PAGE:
Friday, January 15, 2010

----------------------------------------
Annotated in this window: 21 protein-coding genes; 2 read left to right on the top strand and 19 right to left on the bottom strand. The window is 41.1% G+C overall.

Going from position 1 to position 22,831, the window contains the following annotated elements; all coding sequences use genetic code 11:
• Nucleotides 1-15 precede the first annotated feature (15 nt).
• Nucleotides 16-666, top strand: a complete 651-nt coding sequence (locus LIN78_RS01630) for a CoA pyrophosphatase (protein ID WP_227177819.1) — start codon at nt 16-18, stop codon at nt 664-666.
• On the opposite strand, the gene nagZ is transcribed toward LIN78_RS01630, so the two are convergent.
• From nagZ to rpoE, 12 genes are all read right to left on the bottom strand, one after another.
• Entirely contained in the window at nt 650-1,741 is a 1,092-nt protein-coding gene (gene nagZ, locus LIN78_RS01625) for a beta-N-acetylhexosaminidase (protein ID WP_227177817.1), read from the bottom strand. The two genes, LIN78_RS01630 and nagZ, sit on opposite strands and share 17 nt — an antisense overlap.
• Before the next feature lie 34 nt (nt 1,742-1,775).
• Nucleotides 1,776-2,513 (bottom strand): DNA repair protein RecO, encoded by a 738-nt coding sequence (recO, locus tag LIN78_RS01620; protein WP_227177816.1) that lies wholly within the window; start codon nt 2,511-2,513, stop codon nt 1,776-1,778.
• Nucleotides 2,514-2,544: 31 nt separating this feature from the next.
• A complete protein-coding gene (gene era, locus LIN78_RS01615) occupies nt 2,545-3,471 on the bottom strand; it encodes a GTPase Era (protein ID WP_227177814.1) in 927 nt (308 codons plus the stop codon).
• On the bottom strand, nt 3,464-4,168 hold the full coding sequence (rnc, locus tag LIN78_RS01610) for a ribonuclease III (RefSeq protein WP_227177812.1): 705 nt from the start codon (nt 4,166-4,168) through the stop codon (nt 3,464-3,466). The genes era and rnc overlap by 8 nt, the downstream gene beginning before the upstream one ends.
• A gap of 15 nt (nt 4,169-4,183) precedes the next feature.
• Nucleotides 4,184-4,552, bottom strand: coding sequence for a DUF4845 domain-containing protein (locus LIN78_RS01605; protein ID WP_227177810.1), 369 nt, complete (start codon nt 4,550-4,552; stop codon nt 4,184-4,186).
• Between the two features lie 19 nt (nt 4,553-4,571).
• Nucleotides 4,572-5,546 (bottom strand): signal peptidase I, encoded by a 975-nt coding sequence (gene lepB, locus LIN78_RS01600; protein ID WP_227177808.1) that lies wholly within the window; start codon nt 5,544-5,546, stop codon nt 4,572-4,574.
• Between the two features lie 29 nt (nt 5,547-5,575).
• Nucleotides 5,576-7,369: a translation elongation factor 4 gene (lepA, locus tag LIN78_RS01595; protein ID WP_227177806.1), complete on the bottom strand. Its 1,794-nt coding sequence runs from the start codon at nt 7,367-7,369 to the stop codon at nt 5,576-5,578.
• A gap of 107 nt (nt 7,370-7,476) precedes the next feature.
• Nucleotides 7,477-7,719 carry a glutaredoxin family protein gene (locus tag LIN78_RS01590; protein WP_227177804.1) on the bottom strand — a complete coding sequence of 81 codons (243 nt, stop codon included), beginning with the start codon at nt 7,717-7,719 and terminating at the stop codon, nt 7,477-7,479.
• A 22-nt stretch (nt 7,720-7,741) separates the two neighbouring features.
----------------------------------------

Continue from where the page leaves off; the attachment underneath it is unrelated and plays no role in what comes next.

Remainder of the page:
Let's first start off with todays news from the Las Vegas Sun.... DesertXpress prepared to build; Maglev & Monorail extension on hold. "When I last talked with Tom Stone, president of DesertXpress, it was hoped that all the environmental paperwork would be completed by the end of 2009 and that construction would begin on the train in the late first quarter or early second quarter. The public comment period on the company’s environmental documents ended in May and various government agencies have been working on firming up the final route since the company had several alternatives on various parts between Las Vegas and Victorville, Calif. Several “avoidance alternatives” were generated so that the train route could be kept away from culturally significant landmarks and environmentally sensitive sites. The train also is being routed away from the site of a planned solar energy station. Because of the necessity of engineering the alternative routes, the start date for construction is slightly behind the initial plan. But Stone has no doubt that 2010 will be “the year of the train,” even though he’s reluctant to predict a groundbreaking date just yet. In additional Xpress news it appears that the system is trying to connect to Palmdale via Victorville and the California High Speed Rail System. "The other big news for DesertXpress is that representatives of the California High-Speed Rail Authority, seeing the opportunity of connecting the Las Vegas-Victorville link with that state’s planned rail system, are seeking stimulus money for links for Palmdale, Calif., Los Angeles and Anaheim. The logical next step would be to work on a track between Victorville and Palmdale, a process that could take years since it would require an environmental assessment. But because the California group is pressing ahead on the Palmdale link, there’s optimism that there would be a coordinated effort to speed up a Victorville-Palmdale route. Stone hopes work could progress so that construction could be under way by the time the Las Vegas-Victorville system opens in 2012." MAGLEV NEWS...from the same article.... "Neil Cummings, who has been working for years to get the maglev project on track, was excited about his chances late last summer when it appeared his company was on the verge of getting started with some of the environmental approvals and engineering needed to build the first leg from Las Vegas to Primm. But since July, there’s been a disconnect that has left the maglev waiting at the station. Last July, the Federal Railroad Administration approved the Nevada Transportation Department’s scope of work for the use of $45 million authorized by the Safe, Accountable, Flexible, Efficient Transportation Equity Act: A Legacy for Users legislation. Cummings said required matching funds have been committed by American Magline Group and the money would be used to obtain environmental approvals, raise construction spending and begin work on the Las Vegas-Primm segment. The state Transportation Department is awaiting the issuance of a contract by the Railroad Administration, and in August Administrator Joseph Szabo wrote a letter to Rep. Don Young, R-Alaska, a key member of the House Transportation and Infrastructure Committee, indicating that the contract would be issued “very soon.” The state and the Super Speed Train Commission then applied for stimulus money to complete the full corridor, from Las Vegas to Anaheim. The indication that the contract seemed close to completion prompted the Nevada governor’s office to issue a news release in September announcing that the maglev was on its way. But that was in September. The Transportation Department and Cummings haven’t heard anything from the Railroad Administration since. “I’ve never been so frustrated in my life,” Cummings said. “There’s been no explanation of a hang-up, so I don’t know where it’s at."" Jan11th Nevada governor Jim Gibbons appointed the following people to the CNSSTC (california nevada super speed train commission. Gov. Jim Gibbons has appointed state Sen. David Parks, D-Las Vegas, Las Vegas Councilman Ricki Barlow and Reno businessman Ed Bayuk to the commission, formed in 1986 by the legislatures of California and Nevada. “We’re very pleased by the addition of these three new appointees from Gov. Gibbons’ office,” Commission Chairman Bruce Aguilera said in a statement issued after the appointments. “They will be a great asset to us, helping get us closer to the construction phase of the maglev train that will be a boon to business and building trade members in Southern Nevada and California.” continued.... "Progress on the maglev project has been stalled by the lack of a scope-of-work contract from the Federal Railroad Administration. FRA officials told American Magline Group executives last summer that they were on the verge of issuing the contract which would enable the company to proceed on engineering and developing an environmental assessment on the 40 miles of the route between Las Vegas and Primm." Las Vegas Monorail News.... Bankruptcy Chapter 11 was filled Jan 13. "The other train infrastructure important to Las Vegas tourism is the much-maligned Las Vegas Monorail. "The only good news about the monorail is that it makes enough money to pay for all its operational expenses. But the bad news is that it can’t pay the debts on the money borrowed to build the 3.9-mile system. That point was driven home Jan. 13 when the monorail company filed for Chapter 11 bankruptcy protection to reorganize its finances. The monorail will continue to operate, but things have gone from bleak to dismal. The monorail is coming off a busy few days during the Consumer Electronics Show. Unfortunately, conventions with attendance of more than 100,000 don’t come around often enough to give the monorail the ridership boosts it needs to pay all its bills. Although critics of the monorail continue to circle like vultures, the operators of the system maintain its operation is a benefit to the community — it takes cars off the roads that contribute to poor air quality and traffic congestion. Some critics are calling for the monorail to be dismantled. There’s an untapped fund available to remove the pillars and tracks if the decision is ever reached to shut it down. Now that the company is bankrupt, I expect the voices to grow even louder to close the doors, even though taxpayers aren’t on the hook for the monorail’s horrible financial performance. Monorail spokeswoman Ingrid Reisman said the focus of the monorail is to operate the system as efficiently and as effectively as it can. That doesn’t include any kind of plan to extend the monorail to McCarran International Airport, which, most critics agree, would make the system far more functional and possibly build enough ridership to make the debt payments. But for now, survival is the objective, not growth, and construction isn’t in the cards. That’s unfortunate, since I have long maintained the reason the Las Vegas Monorail isn’t successful is because it’s a transportation system that isn’t finished yet. The airport link is the crucial piece that isn’t in place."